From Wikipedia, the free encyclopedia.
(This article is about the plants called buckeyes. There is also a place called Buckeye, Arizona in the United States of America. A buckeye is also a breed of chicken, see buckeye (chicken))
|Buckeyes and Horsechestnuts|
| Aesculus arguta: Texas buckeye|
Aesculus californica: California buckeye
Aesculus chinensis: Chinese horse-chestnut
Aesculus flava (A. octandra): Yellow buckeye
Aesculus glabra: Ohio buckeye
Aesculus hippocastanum: Common horse-chestnut
Aesculus indicum: Indian horse-chestnut
Aesculus neglecta: Dwarf buckeye
Aesculus parviflora: Bottlebrush buckeye
Aesculus pavia: Red buckeye
Aesculus sylvatica: Painted buckeye
Aesculus turbinata: Japanese horse-chestnut
They are woody plants from 4 to 35 m tall (depending on species), and have stout shoots with resinous, often sticky, buds; opposite, palmately divided leaves, often very large (to 65cm across in Aesculus turbinata); and showy insect-pollinated flowers, with a single five-lobed petal (actually five petals fused at the base). The fruit is a rich glossy brown to blackish-brown nut, usually globose with one nut in a green or brown husk, but sometimes two nuts together in one husk, in which case the nuts are flat on one side; the point of attachment of the nut in the husk shows as a large circular whitish scar.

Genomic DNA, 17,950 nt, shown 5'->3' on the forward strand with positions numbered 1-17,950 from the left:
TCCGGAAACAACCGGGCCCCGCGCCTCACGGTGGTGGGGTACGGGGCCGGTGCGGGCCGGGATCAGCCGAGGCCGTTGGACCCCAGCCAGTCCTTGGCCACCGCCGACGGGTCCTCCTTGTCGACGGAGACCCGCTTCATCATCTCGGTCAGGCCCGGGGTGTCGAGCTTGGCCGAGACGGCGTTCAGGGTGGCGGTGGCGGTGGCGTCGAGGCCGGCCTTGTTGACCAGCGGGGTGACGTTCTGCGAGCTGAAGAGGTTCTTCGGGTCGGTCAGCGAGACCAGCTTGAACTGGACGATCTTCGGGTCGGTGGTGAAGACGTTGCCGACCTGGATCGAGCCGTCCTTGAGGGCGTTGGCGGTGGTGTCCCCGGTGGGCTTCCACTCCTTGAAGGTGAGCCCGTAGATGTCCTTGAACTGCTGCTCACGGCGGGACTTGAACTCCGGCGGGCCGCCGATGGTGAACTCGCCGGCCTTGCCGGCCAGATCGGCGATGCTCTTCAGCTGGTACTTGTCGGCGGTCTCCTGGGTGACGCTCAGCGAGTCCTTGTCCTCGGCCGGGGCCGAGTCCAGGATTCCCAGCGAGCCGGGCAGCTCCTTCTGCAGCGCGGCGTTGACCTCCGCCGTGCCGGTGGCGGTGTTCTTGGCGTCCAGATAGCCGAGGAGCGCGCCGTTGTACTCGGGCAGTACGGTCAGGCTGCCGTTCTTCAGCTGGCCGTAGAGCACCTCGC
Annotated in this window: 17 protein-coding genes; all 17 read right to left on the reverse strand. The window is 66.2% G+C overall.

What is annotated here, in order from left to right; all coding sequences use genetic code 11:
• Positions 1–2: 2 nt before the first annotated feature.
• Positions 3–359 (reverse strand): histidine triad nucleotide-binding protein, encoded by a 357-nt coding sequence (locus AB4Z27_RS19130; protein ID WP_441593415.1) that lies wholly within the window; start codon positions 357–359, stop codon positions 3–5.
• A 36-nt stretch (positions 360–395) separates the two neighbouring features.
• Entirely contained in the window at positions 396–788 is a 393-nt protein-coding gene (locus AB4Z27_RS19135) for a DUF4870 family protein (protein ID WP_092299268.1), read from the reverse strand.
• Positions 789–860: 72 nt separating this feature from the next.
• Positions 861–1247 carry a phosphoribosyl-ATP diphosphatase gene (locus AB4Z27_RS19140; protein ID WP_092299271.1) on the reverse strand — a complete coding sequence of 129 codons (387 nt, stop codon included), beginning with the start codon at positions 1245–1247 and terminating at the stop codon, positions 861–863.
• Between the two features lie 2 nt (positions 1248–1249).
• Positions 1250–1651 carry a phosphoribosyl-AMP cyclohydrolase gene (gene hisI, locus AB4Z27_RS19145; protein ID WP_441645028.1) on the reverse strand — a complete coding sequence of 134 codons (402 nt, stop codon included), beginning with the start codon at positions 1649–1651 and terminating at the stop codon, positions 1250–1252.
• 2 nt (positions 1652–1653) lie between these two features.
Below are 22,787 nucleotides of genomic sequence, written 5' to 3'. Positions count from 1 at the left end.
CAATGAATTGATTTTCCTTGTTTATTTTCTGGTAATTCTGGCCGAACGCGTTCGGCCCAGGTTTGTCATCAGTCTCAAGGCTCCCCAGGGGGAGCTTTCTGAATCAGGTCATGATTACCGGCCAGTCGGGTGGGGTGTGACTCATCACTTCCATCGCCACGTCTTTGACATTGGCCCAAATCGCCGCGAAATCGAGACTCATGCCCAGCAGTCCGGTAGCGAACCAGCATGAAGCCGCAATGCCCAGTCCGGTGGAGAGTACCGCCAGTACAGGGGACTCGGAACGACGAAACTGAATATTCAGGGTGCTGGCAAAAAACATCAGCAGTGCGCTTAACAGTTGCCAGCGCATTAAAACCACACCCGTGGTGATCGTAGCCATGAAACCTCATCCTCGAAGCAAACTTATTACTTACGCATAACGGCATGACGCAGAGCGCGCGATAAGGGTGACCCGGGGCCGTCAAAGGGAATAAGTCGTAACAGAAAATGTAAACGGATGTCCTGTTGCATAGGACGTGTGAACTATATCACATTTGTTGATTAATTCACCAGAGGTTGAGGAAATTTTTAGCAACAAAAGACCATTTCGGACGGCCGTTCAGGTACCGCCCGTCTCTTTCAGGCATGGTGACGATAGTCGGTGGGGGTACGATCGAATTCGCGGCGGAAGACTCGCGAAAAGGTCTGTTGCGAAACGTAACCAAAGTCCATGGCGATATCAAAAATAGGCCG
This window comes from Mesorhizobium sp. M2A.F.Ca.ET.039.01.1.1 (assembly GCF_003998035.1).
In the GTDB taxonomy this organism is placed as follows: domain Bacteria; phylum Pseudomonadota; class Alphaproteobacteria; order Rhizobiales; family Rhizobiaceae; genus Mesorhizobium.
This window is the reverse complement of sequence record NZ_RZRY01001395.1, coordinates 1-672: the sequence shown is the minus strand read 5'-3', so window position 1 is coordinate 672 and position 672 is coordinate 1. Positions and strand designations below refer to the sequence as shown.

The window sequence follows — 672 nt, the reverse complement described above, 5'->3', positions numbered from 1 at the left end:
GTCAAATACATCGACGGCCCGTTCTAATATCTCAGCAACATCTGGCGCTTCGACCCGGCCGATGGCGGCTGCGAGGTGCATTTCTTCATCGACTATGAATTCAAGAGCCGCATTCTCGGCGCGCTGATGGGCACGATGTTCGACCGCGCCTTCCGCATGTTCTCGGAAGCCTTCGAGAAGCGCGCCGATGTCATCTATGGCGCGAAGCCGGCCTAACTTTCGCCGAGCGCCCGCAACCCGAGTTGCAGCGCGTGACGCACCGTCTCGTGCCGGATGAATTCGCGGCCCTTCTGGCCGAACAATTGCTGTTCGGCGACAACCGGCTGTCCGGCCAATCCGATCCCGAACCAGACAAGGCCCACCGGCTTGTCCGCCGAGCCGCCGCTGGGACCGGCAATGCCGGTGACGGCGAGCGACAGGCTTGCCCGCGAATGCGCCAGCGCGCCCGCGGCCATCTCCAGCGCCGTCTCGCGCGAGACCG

The most familiar member of the genus worldwide is the Horse-chestnut Aesculus hippocastanum, native to a small area of the Balkans in southeast Europe, but widely cultivated for its spectacular spring flowers (see photo, below). The yellow buckeye Aesculus flava (syn. A. octandra) is also a valuable ornamental tree with yellow flowers, but is less widely planted. Among the smaller species, the bottlebrush buckeye Aesculus parviflora also makes a very interesting and unusual flowering shrub. Several other members of the genus are used as ornamentals, and several horticultural hybrids have also been developed.
They are generally fairly problem-free, though a recently discovered leaf-mining moth Cameraria ohridella is currently causing major problems in much of Europe, causing premature leaf fall which looks very unattractive. The symptoms (brown blotches on the leaves) can be confused with damage caused by the leaf fungus Guignardia aesculi, which is very common but usually less serious.
Buckeyes are poisonous, but some native American tribes leached the pulverized nuts to make them edible. California buckeyes are known to cause poisoning of honeybees from toxic nectar. Other buckeye species are thought to have the same effect, but the toxins are diluted because the tree is not so predominant in any one area.
In Britain, the nuts of A. hippocastanum are used for the popular childrens' game conkers. The wood is fairly soft and little-used.
The Ohio buckeye is the state tree of Ohio.